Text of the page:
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Twitter Circle glitch exposes private tweets


Twitter users have raised concerns about the privacy of Circle tweets, which were supposed to be visible only to a specific group of people but were reportedly accessible to the public.

Twitter started testing Circle in May 2022, giving platform users the option to share thoughts with a select group of followers.

Recently users have expressed concerns following reports that a bug allowed Circle tweets to appear in algorithmically generated "for you" feeds of users who were not authorized to view them – not to mention that some of them were not even followers of the private tweets’ authors.

This indicates that despite Twitter’s assurances that only approved Circle members can see the tweets, the content can be potentially seen by unintended audiences.

While there have been previous bug reports related to Circle tweets, such as the green banner occasionally not appearing, none have been as severe as the recent discovery of private tweets being publicly exposed.

Attempts to bring more transparency

At the end of March, the social media giant, in keeping with promises from its CEO Elon Musk, opened up a portion of its source code to the public.

The company published two repositories on GitHub, containing various components that support the platform's functionality, including the algorithm used to control the "for you" timeline.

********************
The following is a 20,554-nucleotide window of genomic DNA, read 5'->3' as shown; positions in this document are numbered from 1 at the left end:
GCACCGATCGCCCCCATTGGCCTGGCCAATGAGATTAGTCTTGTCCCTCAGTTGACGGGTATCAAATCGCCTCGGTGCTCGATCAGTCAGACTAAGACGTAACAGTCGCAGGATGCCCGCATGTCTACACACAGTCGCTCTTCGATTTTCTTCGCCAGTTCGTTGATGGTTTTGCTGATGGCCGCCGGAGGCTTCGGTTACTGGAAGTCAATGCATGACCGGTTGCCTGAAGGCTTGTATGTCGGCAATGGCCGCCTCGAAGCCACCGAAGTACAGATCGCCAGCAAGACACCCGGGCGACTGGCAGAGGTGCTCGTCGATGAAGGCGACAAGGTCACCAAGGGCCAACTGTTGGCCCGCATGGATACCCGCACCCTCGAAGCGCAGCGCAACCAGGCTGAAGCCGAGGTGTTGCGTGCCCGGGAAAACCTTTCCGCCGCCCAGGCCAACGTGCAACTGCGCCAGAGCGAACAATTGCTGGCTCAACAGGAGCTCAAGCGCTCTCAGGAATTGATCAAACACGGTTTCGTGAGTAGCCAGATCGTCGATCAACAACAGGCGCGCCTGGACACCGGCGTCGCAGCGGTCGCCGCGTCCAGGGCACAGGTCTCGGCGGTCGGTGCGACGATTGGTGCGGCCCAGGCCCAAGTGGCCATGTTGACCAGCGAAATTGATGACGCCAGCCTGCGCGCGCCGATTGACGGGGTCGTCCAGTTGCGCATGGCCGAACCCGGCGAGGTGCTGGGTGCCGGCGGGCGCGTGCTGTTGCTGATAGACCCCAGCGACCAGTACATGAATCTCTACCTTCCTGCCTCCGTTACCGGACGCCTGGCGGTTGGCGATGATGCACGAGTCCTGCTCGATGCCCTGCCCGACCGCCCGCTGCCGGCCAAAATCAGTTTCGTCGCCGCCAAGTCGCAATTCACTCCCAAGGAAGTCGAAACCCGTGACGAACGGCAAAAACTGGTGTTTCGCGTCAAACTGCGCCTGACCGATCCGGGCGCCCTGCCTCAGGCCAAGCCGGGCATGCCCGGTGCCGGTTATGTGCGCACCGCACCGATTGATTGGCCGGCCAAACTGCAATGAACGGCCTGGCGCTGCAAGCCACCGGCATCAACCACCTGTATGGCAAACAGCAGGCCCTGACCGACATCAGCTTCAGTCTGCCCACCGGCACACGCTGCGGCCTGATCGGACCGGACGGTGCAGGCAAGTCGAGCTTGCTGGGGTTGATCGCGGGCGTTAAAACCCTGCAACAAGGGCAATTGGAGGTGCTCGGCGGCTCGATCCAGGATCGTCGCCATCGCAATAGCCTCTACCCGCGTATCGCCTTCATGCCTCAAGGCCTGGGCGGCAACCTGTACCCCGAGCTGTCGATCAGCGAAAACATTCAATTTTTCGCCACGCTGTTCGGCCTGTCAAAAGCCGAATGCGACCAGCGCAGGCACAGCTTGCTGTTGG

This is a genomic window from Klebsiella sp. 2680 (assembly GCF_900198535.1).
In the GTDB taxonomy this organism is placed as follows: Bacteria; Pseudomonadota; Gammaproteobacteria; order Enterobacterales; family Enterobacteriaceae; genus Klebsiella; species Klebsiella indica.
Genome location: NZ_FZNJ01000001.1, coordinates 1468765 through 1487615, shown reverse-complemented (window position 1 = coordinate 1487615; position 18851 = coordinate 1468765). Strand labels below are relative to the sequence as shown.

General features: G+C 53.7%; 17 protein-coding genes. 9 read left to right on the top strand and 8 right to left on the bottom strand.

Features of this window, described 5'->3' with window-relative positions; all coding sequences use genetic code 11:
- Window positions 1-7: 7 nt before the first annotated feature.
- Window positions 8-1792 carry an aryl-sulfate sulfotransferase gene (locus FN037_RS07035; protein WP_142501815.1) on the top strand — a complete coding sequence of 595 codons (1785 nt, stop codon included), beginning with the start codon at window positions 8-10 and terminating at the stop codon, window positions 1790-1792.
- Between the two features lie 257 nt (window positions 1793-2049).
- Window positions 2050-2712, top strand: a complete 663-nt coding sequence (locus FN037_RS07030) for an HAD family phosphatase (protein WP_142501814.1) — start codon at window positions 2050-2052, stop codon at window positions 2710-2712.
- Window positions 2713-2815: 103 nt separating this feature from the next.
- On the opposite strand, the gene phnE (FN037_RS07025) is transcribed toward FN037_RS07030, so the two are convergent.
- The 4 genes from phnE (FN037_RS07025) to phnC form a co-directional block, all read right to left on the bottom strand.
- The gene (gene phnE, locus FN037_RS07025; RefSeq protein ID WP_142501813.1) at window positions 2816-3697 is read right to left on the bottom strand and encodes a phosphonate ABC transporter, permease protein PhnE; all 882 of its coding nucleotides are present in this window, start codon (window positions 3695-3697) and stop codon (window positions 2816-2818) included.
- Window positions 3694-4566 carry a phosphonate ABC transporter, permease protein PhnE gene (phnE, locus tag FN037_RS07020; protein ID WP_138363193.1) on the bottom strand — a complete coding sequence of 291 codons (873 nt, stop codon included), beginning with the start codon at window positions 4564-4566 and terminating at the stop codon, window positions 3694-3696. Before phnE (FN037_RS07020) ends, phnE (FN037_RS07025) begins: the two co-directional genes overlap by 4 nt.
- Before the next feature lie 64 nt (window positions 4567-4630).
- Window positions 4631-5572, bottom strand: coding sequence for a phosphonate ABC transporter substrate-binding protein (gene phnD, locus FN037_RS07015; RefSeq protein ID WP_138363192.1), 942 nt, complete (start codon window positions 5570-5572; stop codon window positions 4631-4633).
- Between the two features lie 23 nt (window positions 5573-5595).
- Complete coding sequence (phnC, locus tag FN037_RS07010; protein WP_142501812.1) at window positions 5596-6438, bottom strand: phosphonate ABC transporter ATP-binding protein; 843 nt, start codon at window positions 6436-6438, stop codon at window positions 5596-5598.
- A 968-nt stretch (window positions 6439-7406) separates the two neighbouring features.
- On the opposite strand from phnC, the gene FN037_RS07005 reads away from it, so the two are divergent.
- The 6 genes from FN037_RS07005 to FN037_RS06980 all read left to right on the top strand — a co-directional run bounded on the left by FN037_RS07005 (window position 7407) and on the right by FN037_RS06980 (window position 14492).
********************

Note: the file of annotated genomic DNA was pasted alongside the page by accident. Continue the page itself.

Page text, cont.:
The company claimed that the move would bring more transparency, while critics accused it of trying to whitewash past accusations of biased content control and mistakenly restricting some Twitter users based on their political and social views.

Mass layoffs

Since Musk assumed control of Twitter in late October, approximately half of its 7,000 employees, including senior managers and engineers have been dismissed, raising concerns that the platform might become vulnerable to technical outages.

In November, a group of Twitter employees filed a class-action lawsuit in a San Francisco federal court, alleging that the company is in violation of federal and state laws by not providing the mandatory 60-day notice prior to termination.


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